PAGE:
Monday, June 24, 2019

Truck driver charged in deadly motorcycle crash

Columbia, New Hampshire, USA (June 24, 2019) — The driver of a truck in a collision that killed seven motorcyclists was charged Monday with seven counts of negligent homicide, authorities said.

Volodoymyr Zhukovskyy, 23, was arrested Monday morning at his home in West Springfield, Massachusetts, on a fugitive from justice charge related to Friday’s crash, the New Hampshire attorney general’s office said.


He was expected to make a court appearance on the charge Monday afternoon in Springfield.

A man who answered the phone at the home of Zhukovskyy’s family and would identify himself only as his brother-in-law said Monday that the family is in shock and feeling the same pain as everyone else but couldn’t say whether the driver was right or wrong.

Related | Bikers bid goodbye to 7 killed in crash

Zhukovskyy’s pickup truck towing a flatbed trailer collided with a group of 10 motorcycles Friday on a two-lane highway in the northern New Hampshire community of Randolph, investigators said.

The victims were members or supporters of the Marine JarHeads, a New England motorcycle club that includes Marines and their spouses, and ranged in age from 42 to 62.

The circumstances of the wreck have been mysterious.

The uncle of one of the victims said Sunday that he was trying to comprehend how so many bikers died in one accident.

“The truck was coming in the opposite direction. It’s hard to figure how he could hit 10 motorcycles without getting out of the way,” Joseph Mazza said. “Right now, the details are very vague. I’m very confused ... I need more information.”


Authorities identified the dead as Michael Ferazzi, 62, of Contoocook, New Hampshire; Albert Mazza Jr., 59, of Lee, New Hampshire; Desma Oakes, 42, of Concord, New Hampshire; Aaron Perry, 45, of Farmington, New Hampshire; Daniel Pereira, 58, of Riverside, Rhode Island; and Jo-Ann and Edward Corr, both 58, of Lakeville, Massachusetts.

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Sunday, June 23, 2019

Bikers bid goodbye to 7 killed in crash

Columbia, New Hampshire, USA (June 23, 2019) — A long-planned Blessing of the Bikes ceremony for motorcycle enthusiasts became a scene of mourning and reflection Sunday as about 400 people paid tribute to seven bikers killed in a devastating collision with a pickup truck.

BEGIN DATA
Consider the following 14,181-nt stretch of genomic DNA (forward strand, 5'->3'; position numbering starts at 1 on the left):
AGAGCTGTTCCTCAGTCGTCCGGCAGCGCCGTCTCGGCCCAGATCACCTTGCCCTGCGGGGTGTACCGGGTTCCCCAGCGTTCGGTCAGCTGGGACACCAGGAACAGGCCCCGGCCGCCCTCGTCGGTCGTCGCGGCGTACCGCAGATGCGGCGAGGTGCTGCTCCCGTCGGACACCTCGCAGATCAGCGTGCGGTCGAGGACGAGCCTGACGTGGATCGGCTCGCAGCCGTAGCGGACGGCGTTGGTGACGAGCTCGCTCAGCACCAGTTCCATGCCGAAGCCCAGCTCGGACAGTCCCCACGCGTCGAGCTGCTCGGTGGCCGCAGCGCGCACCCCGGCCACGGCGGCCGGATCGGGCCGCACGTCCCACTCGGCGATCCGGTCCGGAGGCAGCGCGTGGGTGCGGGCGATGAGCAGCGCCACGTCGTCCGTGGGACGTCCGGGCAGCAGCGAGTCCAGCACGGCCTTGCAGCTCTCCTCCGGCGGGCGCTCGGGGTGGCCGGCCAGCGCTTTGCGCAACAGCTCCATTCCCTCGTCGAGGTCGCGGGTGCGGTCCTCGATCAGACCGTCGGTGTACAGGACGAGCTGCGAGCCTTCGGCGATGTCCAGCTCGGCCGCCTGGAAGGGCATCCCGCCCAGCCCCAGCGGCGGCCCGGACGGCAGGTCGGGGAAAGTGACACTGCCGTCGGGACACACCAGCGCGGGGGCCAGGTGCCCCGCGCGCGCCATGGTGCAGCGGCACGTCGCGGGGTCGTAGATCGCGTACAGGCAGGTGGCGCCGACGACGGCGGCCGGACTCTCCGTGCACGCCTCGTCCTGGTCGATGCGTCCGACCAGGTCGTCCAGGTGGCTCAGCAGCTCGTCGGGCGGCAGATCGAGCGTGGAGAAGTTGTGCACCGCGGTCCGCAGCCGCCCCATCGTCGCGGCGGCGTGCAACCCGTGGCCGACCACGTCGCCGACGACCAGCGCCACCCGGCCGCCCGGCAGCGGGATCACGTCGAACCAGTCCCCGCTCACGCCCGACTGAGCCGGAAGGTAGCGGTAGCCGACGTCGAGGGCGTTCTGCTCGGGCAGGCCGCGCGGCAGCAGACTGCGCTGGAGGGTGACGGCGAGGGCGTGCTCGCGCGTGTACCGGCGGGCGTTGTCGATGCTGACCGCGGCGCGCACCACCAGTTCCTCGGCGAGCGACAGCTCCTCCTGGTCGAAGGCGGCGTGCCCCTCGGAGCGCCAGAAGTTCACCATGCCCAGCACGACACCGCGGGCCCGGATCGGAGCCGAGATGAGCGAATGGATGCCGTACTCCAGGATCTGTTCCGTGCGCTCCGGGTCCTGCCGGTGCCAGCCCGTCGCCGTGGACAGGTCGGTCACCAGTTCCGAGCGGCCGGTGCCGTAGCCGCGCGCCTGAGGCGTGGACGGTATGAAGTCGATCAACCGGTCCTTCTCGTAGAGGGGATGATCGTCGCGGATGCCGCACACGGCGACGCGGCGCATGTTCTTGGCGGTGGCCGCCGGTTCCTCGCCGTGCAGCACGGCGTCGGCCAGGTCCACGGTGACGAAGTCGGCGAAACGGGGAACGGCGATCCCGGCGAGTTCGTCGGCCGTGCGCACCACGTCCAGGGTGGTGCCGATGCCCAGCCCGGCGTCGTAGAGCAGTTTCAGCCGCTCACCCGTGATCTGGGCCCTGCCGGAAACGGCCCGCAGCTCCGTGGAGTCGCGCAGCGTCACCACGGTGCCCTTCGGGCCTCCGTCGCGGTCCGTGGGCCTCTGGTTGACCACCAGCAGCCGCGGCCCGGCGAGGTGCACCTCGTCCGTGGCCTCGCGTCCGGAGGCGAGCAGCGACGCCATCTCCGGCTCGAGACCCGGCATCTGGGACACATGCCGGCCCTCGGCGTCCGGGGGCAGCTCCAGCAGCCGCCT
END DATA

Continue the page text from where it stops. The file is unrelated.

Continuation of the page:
The victims of the wreck Friday evening were members or supporters of the Marine JarHeads — a New England motorcycle club that includes Marines and their spouses — and ranged in age from 42 to 62.

More from Veterans Radio Indiana


Related | Bikers from veterans group killed are identified
Related | 7 Dead after truck slams into Marines MC members

“When they fall, we all fall,” said Laura Cardinal, vice president of the Manchester Motorcycle Club, adding that fellow bikers will support the families of those who died. “Those families, they’re going to go through a lot now. They have a new world ahead of them.”

A motorcycle passes as a woman leaves flowers at the scene of a fatal accident on Route 2 in Randolph, N.H., Saturday, June 22, 2019. (Paul Hayes/Caledonian-Record via AP)

A pickup truck towing a flatbed trailer collided with a group of 10 motorcycles on a two-lane highway in the small town of Randolph, leaving victims strewn on the grass amid their shattered bikes. The cause of the crash was under investigation, and no immediate charges were filed.

Blessing of the Bikes ceremonies are held in many locations as a way to give prayers for a safe season. Sunday’s event, situated about an hour from the accident site, was expected to draw maybe 100 or 200 people before it was transformed by tragedy.

The Rev. Rich Baillargeon presided, blessing the bikes using a branch dipped in holy water as they filed by, and held a moment of silence and prayer for the victims. One biker got up to say a prayer but got choked up and couldn’t finish. The ceremony also included a bugle playing of taps.